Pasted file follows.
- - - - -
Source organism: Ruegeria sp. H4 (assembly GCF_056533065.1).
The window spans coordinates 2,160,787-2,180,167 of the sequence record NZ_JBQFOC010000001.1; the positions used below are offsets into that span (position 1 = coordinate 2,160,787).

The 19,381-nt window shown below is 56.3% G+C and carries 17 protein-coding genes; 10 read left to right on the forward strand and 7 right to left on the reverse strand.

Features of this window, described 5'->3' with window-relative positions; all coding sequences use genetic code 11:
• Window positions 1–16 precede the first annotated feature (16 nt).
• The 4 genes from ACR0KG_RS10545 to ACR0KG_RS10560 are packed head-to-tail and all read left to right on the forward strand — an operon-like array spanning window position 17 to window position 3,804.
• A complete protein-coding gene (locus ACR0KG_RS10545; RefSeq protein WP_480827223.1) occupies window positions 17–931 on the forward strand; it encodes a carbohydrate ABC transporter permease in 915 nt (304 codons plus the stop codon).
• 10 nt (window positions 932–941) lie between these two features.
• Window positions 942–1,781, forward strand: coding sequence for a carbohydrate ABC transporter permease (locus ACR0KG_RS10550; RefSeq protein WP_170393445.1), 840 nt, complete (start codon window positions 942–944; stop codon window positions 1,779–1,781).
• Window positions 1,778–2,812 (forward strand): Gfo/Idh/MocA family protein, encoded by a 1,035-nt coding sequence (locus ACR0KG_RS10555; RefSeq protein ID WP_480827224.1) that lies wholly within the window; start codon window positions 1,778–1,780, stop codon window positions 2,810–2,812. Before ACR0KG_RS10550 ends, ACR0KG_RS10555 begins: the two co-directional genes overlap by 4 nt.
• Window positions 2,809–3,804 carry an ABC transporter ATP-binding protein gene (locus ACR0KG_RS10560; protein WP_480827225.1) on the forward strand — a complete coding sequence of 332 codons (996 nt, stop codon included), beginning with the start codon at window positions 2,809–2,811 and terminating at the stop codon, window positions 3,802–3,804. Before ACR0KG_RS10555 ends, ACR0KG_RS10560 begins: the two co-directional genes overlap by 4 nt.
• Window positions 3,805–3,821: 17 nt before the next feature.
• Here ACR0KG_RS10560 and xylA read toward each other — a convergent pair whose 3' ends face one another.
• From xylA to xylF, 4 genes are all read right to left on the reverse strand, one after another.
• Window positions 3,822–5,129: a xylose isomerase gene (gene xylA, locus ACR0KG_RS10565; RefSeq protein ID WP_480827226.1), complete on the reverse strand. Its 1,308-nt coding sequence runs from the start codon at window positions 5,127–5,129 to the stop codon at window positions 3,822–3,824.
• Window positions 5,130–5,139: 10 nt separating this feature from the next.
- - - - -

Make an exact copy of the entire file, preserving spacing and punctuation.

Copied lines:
Source organism: Ruegeria sp. H4 (assembly GCF_056533065.1).
The window spans coordinates 2,160,787-2,180,167 of the sequence record NZ_JBQFOC010000001.1; the positions used below are offsets into that span (position 1 = coordinate 2,160,787).

The 19,381-nt window shown below is 56.3% G+C and carries 17 protein-coding genes; 10 read left to right on the forward strand and 7 right to left on the reverse strand.

Features of this window, described 5'->3' with window-relative positions; all coding sequences use genetic code 11:
• Window positions 1–16 precede the first annotated feature (16 nt).
• The 4 genes from ACR0KG_RS10545 to ACR0KG_RS10560 are packed head-to-tail and all read left to right on the forward strand — an operon-like array spanning window position 17 to window position 3,804.
• A complete protein-coding gene (locus ACR0KG_RS10545; RefSeq protein WP_480827223.1) occupies window positions 17–931 on the forward strand; it encodes a carbohydrate ABC transporter permease in 915 nt (304 codons plus the stop codon).
• 10 nt (window positions 932–941) lie between these two features.
• Window positions 942–1,781, forward strand: coding sequence for a carbohydrate ABC transporter permease (locus ACR0KG_RS10550; RefSeq protein WP_170393445.1), 840 nt, complete (start codon window positions 942–944; stop codon window positions 1,779–1,781).
• Window positions 1,778–2,812 (forward strand): Gfo/Idh/MocA family protein, encoded by a 1,035-nt coding sequence (locus ACR0KG_RS10555; RefSeq protein ID WP_480827224.1) that lies wholly within the window; start codon window positions 1,778–1,780, stop codon window positions 2,810–2,812. Before ACR0KG_RS10550 ends, ACR0KG_RS10555 begins: the two co-directional genes overlap by 4 nt.
• Window positions 2,809–3,804 carry an ABC transporter ATP-binding protein gene (locus ACR0KG_RS10560; protein WP_480827225.1) on the forward strand — a complete coding sequence of 332 codons (996 nt, stop codon included), beginning with the start codon at window positions 2,809–2,811 and terminating at the stop codon, window positions 3,802–3,804. Before ACR0KG_RS10555 ends, ACR0KG_RS10560 begins: the two co-directional genes overlap by 4 nt.
• Window positions 3,805–3,821: 17 nt before the next feature.
• Here ACR0KG_RS10560 and xylA read toward each other — a convergent pair whose 3' ends face one another.
• From xylA to xylF, 4 genes are all read right to left on the reverse strand, one after another.
• Window positions 3,822–5,129: a xylose isomerase gene (gene xylA, locus ACR0KG_RS10565; RefSeq protein ID WP_480827226.1), complete on the reverse strand. Its 1,308-nt coding sequence runs from the start codon at window positions 5,127–5,129 to the stop codon at window positions 3,822–3,824.
• Window positions 5,130–5,139: 10 nt separating this feature from the next.